PRETORIA -- On Friday morning, the first day of the Ryder Cup between Europe and the United States in Paris, rookie Jon Rahm started the now famous 'thunder clap' on the first tee before going off in the fourballs with Justin Rose.
Rahm fulfilled a live-long dream only two years after turning professional and shooting all the way up to No. 8 in the world golf rankings. The long-hitting Spanish sensation with the short backswing had followed in the footsteps of his idol, Sergio Garcia, and other legendary compatriots such as the great Severiano Ballesteros and José María Olazábal.
Like his heroes, Rahm plays the game with a lot of emotion and fire. He was perfectly sculpted for the Ryder Cup and matchplay golf.
But his emotions ended up getting the better of him on the first day, because he was just too pumped. You wouldn't have blamed Europe captain Thomas Bjorn if he had benched the fiery Spaniard until the singles. But Rahm was sent out again with veteran Ian Poulter on Saturday, the pair Europe's only losers of the Day 2 fourballs.
Rahm seemed to learn a lot during the first two days of competition against the Americans at the emotionally charged Le Golf National. He must have got some lessons from Poulter, the most expressive European player of them all, of how to channel emotions positively and to keep it under control in the heat of battle.
On Sunday, Rahm looked a lot calmer during his singles match against Tiger Woods, which was close throughout.
At 2 up, and with a couple of holes to play, Rahm missed a short putt on the 15th that would have taken him dormie 3 up with three holes to play. Woods then made a birdie at the par 3 16th to get back to 2 down.
It looked like Rahm was on the verge of imploding with two holes to play. However, the 23-year-old struck a 360-yard drive on the 17th straight down the fairway, before hitting a sand wedge to about four feet. Woods was in the rough and Rahm had a putt to win his match. The Spaniard obliged, sparking an outpouring of emotions on the green. He had learned to control it on the first two days, before using that energy to blast the tee shot of his life down the tight 17th.
Rahm, though, wouldn't have managed to pull off a victory over Woods had he not had a taste of the action on Friday and Saturday. The experience made him wiser, and a better competitor. He could call on those experiences when the going got tough.
Springboks scrumhalf Embrose Papier could maybe have done with the same sort of experiences in the Rugby Championship this year. Despite being on the bench for four of the Springboks' five matches thus far, the 21-year-old has played only six minutes in the Boks' opener against Argentina -- on the wing.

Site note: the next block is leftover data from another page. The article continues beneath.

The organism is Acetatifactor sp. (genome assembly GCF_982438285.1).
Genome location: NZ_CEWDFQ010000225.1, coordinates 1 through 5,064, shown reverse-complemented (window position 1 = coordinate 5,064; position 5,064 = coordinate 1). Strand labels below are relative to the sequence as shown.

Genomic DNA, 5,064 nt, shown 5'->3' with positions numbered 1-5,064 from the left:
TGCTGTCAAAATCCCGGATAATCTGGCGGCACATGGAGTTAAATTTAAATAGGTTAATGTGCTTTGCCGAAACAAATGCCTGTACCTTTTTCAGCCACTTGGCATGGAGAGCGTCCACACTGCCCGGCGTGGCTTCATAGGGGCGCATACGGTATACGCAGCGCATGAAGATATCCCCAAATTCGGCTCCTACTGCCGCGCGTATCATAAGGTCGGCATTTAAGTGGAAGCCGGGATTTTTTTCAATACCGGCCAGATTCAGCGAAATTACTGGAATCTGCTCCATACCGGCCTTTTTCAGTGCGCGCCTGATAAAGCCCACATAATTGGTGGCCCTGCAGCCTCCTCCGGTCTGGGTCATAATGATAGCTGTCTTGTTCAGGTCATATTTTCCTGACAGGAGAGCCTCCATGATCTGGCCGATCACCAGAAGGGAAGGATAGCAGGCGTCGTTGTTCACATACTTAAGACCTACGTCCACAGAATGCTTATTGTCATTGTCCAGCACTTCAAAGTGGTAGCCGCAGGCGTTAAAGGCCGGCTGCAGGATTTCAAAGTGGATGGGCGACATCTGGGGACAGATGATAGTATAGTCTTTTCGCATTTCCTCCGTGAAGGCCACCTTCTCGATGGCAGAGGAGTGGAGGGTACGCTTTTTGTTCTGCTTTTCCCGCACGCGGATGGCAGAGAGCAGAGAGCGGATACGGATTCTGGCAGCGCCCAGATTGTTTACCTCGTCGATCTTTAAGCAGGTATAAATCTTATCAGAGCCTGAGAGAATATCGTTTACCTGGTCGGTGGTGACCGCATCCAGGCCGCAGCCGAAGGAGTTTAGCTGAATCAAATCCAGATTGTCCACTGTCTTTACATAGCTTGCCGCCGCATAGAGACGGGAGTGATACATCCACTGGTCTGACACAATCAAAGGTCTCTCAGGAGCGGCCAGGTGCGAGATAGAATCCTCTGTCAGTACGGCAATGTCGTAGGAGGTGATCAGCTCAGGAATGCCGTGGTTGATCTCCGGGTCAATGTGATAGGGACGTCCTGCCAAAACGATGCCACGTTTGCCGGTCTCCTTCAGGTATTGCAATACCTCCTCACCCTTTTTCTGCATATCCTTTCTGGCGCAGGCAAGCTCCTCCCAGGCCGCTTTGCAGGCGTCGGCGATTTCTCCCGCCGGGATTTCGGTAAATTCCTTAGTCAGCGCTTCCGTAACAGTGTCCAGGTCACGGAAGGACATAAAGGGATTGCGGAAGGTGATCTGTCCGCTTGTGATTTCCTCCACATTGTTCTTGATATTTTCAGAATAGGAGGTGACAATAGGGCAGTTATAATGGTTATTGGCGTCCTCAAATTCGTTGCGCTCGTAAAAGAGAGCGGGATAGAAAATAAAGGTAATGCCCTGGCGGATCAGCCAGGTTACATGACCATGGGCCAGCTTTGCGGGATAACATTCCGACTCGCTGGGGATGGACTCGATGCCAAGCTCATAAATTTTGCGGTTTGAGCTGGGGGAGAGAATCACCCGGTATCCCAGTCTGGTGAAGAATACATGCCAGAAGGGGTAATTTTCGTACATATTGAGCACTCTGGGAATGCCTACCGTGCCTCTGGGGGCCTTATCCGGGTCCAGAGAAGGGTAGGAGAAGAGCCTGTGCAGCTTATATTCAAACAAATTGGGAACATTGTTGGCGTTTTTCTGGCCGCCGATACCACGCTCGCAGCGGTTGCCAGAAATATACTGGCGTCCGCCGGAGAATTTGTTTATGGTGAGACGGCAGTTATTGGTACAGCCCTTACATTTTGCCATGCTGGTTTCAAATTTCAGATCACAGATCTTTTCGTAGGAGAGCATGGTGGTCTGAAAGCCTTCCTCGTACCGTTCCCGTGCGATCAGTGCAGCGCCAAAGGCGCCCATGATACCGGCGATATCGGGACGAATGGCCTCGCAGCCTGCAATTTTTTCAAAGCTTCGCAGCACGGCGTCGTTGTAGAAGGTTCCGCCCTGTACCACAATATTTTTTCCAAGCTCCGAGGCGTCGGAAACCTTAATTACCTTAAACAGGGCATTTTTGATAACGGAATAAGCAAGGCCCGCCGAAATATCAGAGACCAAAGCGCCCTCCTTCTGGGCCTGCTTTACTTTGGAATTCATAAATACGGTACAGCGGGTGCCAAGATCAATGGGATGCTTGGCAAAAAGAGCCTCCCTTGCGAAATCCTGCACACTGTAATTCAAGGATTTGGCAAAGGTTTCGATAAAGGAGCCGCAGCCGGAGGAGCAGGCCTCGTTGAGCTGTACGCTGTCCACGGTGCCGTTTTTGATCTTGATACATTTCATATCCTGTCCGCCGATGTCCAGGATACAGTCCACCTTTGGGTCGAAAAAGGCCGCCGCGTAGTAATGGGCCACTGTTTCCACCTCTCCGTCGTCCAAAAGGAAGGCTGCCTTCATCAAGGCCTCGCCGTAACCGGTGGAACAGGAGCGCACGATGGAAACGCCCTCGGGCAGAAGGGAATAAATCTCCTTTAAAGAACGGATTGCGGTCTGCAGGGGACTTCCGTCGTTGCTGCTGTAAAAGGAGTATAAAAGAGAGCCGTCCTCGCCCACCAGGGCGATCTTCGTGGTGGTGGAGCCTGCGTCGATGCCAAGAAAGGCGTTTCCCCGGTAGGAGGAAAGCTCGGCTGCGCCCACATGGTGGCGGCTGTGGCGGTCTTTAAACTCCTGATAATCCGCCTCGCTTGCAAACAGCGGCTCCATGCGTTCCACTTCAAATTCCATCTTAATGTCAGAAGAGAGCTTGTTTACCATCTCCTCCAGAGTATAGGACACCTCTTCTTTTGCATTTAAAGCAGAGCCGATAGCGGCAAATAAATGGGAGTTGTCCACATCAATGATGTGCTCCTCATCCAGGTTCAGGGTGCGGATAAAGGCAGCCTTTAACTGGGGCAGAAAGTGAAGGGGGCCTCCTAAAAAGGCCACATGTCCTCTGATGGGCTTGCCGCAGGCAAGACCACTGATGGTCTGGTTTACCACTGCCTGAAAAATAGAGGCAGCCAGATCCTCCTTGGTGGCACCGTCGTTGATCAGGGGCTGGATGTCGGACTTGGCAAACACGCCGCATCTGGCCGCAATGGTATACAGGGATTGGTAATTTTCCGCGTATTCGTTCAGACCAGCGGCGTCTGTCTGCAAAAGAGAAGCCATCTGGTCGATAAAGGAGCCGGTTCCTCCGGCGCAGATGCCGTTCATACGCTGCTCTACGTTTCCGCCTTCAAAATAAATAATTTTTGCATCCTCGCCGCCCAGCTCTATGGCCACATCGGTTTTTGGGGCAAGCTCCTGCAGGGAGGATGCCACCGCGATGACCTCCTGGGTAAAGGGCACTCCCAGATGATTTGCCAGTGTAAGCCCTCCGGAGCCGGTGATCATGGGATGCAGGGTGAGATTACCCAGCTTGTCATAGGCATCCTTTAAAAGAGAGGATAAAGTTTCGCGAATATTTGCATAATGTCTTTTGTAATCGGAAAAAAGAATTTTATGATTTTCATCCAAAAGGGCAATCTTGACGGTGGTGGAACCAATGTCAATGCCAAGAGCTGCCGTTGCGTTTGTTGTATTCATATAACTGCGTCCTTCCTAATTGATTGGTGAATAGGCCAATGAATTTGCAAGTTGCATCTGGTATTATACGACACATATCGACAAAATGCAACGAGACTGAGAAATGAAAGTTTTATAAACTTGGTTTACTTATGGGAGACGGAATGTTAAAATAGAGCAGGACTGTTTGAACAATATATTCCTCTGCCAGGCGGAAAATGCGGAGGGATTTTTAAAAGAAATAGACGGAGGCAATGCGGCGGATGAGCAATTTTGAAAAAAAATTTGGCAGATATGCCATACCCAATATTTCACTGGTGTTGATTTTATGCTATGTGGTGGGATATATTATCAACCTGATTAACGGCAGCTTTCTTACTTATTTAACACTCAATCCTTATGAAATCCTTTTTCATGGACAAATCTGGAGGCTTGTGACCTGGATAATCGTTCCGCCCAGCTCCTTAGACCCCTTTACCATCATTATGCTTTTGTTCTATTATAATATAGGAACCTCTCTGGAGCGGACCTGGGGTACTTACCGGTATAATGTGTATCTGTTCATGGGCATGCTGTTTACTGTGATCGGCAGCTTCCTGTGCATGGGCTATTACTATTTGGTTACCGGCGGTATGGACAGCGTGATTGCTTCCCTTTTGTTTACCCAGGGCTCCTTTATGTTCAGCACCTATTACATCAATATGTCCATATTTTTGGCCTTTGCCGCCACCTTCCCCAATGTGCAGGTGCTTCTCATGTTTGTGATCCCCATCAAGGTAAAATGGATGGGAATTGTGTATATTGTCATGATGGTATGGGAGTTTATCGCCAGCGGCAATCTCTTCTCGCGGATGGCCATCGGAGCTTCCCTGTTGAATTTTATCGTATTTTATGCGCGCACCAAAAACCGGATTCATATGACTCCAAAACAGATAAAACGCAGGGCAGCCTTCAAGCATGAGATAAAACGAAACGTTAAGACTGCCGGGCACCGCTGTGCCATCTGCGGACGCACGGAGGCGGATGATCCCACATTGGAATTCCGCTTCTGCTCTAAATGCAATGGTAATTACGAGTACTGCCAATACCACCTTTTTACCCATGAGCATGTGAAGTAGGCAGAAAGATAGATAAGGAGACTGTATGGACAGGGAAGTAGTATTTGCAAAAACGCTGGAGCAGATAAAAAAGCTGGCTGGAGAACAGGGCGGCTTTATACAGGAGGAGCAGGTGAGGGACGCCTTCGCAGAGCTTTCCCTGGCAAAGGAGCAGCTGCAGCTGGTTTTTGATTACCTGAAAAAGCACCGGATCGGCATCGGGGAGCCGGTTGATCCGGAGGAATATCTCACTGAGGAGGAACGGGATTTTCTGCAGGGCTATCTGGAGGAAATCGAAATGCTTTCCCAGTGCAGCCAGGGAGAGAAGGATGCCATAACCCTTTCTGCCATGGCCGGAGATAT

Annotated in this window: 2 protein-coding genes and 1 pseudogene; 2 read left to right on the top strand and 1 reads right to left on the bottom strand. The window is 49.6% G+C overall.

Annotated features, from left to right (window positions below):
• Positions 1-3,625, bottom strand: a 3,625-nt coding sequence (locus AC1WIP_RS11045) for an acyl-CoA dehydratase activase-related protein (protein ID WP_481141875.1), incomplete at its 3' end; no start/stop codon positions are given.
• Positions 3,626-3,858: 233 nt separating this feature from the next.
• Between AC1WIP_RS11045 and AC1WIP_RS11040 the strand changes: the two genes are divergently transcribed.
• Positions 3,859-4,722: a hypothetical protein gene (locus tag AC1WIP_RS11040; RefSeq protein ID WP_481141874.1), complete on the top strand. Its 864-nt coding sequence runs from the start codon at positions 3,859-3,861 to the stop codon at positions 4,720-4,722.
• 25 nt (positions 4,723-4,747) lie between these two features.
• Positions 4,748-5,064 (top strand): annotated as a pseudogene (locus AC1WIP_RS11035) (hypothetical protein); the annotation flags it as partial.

First-choice scrumhalf Faf de Klerk has played every minute of the Boks' campaign, despite coach Rassie Erasmus saying at the start of his tenure that scrumhalf was a position in which he had to build capacity.
Erasmus and the Boks have maintained that Paapier, the former South Africa Under-20 scrumhalf, is gaining a lot of experience by being in the Boks environment, training with the team and getting used to the culture. They think that it's better for the player to warm the bench for 80 minutes than get game time in the Currie Cup as well.
However, actual minutes under the belt in his own position against Argentina, Australia and New Zealand would have been a lot more beneficial than having to carry tackle bags. In fact, it would have been priceless.
Nothing prepares a player for the rigours and pressure of Test rugby, but the more you get exposed to it the better you are bound to be in terms of decision-making and handling pressure moments.
New Zealand do it best -- it's obviously easier if you win all the time -- as they blood youngsters throughout the season. Before you know it, these players have amassed more than 25 caps and are looking like seasoned veterans.
Papier is a talented scrumhalf, and a young player who could be the match-winner at No. 9 for whom the Boks have been searching since Fourie du Preez hung up his boots. He is skillful, fast and a dangerous player around the fringes.
Yes, he needs to work on various aspects of his game, such as his kicking, and he is surely doing that in the Boks set-up. But imagine if he had ended the campaign with about 60 minutes under his belt off the bench. He would have already been a lot wiser, wouldn't he?
You also have to ask yourself how is sitting on the bench for 80 minutes, as a scrumhalf in modern-day rugby, affects his confidence. Erasmus will have explained the process to Papier, but deep down the player might just imagine that his coach doesn't have a lot of faith in his ability.
Not giving Papier, or any other scrumhalf for that matter, proper time off the bench in the Rugby Championship was a mistake, especially as De Klerk is unlikely to be involved in the Boks' end-of-year tour to Europe. Now, Erasmus will likely go into those matches with a new man at No. 9.
Rahm made mistakes in his first two Ryder Cup matches, but he learned from the experience he gained to contribute big for Bjorn's European team on Sunday. Imagine if Papier must take the field against the All Blacks at Loftus Versfeld on Saturday because of an injury or a red card to de Klerk? What experiences will he have to fall back on?
It's time for Erasmus to take a Papier out of Bjorn's playbook.